This study has several limitations. First, our sample was selected from 16 NHs in Hunan Province; therefore, it is not representative of the entire population of NAs in Chinese NHs, which may limit the generalizability of our results. Second, when selecting interviewees with the help of managers, managers are likely to give preference to NAs who are more active in their daily work. In addition, it must be acknowledged that qualitative data analysis can be influenced by the researchers’ perspectives. However, we performed strict quality control in the process of analyzing the data in the qualitative study phase. Last, we did not obtain additional qualitative information from the perspective of multiple stakeholders. In the future, researchers should consider this issue to obtain richer descriptions.

Conclusions

The present study’s findings clearly indicated that Chinese NAs in NHs generally had positive attitudes toward UI, despite their limited knowledge of UI. NAs had strong learning autonomy, but low educational backgrounds and time constraints were barriers to learning enthusiasm. In light of this, diversified training styles should be adopted according to the actual situation of NHs. It is essential for facility managers to develop training and learning mechanisms for UI in daily work. Further research to construct a targeted UI training program is important to raise awareness of effective incontinence management and to improve the quality of life among NH residents with UI.

Availability of data and materials

The datasets used or analszed during the current study are available from the corresponding author upon reasonable request.

Abbreviations

UI:

Urinary incontinence

QI:

Quality improvement

NHs:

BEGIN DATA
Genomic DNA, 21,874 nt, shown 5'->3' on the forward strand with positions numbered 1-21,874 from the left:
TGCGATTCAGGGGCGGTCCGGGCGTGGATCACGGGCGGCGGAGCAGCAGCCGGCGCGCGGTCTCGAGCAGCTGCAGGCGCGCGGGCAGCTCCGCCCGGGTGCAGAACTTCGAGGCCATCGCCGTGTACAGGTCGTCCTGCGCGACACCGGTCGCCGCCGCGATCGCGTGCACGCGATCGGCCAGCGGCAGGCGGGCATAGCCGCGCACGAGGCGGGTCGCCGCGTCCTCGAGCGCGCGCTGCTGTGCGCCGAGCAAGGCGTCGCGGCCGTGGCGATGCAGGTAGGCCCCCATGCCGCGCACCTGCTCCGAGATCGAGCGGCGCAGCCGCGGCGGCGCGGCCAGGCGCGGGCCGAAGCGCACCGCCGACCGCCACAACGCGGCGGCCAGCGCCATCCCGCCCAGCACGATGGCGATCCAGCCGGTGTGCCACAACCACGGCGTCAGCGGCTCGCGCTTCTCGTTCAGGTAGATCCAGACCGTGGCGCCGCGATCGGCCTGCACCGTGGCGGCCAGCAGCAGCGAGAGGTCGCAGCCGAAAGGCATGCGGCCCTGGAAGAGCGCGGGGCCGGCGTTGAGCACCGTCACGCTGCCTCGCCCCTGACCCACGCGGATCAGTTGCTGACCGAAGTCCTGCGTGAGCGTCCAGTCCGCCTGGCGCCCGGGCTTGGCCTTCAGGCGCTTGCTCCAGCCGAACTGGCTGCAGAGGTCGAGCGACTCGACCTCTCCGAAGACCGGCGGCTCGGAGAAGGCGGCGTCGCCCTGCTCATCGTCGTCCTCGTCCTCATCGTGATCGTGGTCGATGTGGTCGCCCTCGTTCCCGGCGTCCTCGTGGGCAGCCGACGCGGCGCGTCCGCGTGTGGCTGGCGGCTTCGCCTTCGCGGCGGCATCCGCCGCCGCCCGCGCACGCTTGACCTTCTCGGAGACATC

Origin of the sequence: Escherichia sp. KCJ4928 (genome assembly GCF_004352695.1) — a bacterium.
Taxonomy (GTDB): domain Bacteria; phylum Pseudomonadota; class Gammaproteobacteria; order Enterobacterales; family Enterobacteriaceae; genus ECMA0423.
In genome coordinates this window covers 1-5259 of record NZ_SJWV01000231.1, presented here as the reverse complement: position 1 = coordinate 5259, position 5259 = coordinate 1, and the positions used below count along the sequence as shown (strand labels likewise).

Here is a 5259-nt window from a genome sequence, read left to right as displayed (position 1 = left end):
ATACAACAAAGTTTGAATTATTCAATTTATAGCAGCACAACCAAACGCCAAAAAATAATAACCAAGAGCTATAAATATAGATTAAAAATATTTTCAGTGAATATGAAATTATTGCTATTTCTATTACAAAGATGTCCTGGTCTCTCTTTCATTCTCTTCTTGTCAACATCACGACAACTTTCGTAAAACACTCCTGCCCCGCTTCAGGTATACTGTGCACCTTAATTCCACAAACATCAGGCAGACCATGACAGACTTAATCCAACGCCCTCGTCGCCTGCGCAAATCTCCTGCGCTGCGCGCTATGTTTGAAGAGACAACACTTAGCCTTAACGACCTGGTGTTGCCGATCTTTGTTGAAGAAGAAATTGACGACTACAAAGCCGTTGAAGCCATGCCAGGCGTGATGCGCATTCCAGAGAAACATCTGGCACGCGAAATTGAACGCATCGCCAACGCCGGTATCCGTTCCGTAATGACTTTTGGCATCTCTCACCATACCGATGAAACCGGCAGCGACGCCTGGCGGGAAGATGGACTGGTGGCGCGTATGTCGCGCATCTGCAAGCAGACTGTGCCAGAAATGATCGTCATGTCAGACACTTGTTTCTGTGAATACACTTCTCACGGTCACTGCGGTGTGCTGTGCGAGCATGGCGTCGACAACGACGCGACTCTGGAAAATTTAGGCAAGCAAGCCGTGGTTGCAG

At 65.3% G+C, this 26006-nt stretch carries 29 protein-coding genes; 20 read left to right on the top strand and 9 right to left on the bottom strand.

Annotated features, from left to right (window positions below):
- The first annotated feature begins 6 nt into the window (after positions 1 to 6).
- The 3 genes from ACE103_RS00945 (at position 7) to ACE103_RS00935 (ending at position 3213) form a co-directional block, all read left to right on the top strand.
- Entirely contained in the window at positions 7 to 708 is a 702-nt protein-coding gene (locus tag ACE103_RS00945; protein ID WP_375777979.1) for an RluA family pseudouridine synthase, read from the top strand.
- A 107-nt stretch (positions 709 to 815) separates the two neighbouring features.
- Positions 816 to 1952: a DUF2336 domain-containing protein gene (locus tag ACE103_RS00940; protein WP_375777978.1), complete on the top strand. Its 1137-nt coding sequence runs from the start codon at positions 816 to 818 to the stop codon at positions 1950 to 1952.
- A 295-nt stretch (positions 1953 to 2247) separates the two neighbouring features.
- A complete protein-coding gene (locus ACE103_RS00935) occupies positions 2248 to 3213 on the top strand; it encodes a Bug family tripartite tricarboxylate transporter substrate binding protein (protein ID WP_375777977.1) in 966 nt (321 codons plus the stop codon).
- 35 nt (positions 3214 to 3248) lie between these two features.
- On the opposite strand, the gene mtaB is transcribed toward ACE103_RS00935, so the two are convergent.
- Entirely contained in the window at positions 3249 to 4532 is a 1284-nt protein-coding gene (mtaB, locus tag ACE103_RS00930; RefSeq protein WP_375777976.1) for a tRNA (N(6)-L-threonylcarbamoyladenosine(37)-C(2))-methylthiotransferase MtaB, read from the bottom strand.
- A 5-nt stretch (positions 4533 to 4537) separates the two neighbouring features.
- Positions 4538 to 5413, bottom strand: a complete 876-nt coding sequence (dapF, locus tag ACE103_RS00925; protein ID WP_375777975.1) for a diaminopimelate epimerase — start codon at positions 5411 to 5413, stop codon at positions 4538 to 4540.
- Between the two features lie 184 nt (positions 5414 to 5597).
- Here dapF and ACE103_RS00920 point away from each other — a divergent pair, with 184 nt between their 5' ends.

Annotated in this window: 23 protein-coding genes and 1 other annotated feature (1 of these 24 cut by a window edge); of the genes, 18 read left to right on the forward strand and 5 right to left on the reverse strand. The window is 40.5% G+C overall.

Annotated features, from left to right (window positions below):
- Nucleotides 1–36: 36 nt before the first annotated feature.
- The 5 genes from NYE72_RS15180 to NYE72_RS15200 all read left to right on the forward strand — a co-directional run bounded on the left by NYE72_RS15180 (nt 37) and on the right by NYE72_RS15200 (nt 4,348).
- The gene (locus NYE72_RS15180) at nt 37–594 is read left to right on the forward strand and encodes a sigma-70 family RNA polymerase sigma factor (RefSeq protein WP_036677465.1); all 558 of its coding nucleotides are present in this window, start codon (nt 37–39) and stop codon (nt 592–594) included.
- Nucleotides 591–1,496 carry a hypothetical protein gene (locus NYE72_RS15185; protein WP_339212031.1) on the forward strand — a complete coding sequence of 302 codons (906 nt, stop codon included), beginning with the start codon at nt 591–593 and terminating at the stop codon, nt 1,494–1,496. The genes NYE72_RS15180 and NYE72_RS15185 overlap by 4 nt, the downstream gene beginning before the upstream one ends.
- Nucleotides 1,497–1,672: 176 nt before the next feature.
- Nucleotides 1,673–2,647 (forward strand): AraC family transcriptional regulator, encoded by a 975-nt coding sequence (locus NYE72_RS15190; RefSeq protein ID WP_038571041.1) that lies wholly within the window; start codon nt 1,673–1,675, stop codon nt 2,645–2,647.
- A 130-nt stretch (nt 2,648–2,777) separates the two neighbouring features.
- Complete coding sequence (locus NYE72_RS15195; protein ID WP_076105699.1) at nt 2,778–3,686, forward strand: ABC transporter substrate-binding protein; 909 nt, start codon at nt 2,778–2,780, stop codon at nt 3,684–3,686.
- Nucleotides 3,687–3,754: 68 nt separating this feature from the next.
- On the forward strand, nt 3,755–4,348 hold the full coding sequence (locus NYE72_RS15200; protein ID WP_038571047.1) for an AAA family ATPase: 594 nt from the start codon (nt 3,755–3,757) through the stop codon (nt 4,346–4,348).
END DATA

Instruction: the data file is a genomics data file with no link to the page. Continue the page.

Nursing homes

NAs:

Nursing assistants

KAP model:

Knowledge, Attitude and Practice model

COM-B model:

Capability-Opportunity-Motivation-Behaviours model

RCT:

Randomized Controlled Trial

UIKS:

Urinary Incontinence Knowledge Scale

UIAS:

Urinary Incontinence Attitude Scale

References

  1. Milsom I, Gyhagen M. The prevalence of urinary incontinence. Climacteric. 2019;22(3):217–22.

    Article  CAS  Google Scholar 

  2. Tai H, Liu S, Wang H, Tan H. Determinants of urinary incontinence and subtypes among the elderly in nursing homes. Front Public Health. 2021;9:788642.

    Article  Google Scholar 

  3. Kwong PW, Cumming RG, Chan L, Seibel MJ, Naganathan V, Creasey H, et al. Urinary incontinence and quality of life among older community-dwelling Australian men: the CHAMP study. Age Ageing. 2010;39(3):349–54.

    Article  Google Scholar 

  4. Chang OH, Hacker MR, Rosenblatt PL, Neo D, Von Bargen E, Berrahou I, et al. Comparing postoperative voiding dysfunction after mid-urethral sling using either a Babcock or Kelly clamp tensioning technique. Int Urogynecol J. 2019;30(2):301–5.

    Article  Google Scholar 

  5. Vethanayagam N, Orrell A, Dahlberg L, McKee KJ, Orme S, Parker SG, et al. Understanding help-seeking in older people with urinary incontinence: an interview study. Health Soc Care Community. 2017;25(3):1061–9.

    Article  Google Scholar 

  6. Xu D, Liu N, Qu H, Chen L, Wang K. Relationships among symptom severity, coping styles, and quality of life in community-dwelling women with urinary incontinence: a multiple mediator model. Qual Life Res. 2016;25(1):223–32.

    Article  Google Scholar 

  7. Cacciari LP, Kouakou CR, Poder TG, Vale L, Morin M, Mayrand MH, et al. Group-based pelvic floor muscle training is a more cost-effective approach to treat urinary incontinence in older women: economic analysis of a randomised trial. J Physiother. 2022;68(3):191–6.

    Article  Google Scholar 

  8. Voegeli D, Hillery S. Prevention and management of moisture-associated skin damage. Br J Nurs. 2021;30(15):S40–s46.

    Article  Google Scholar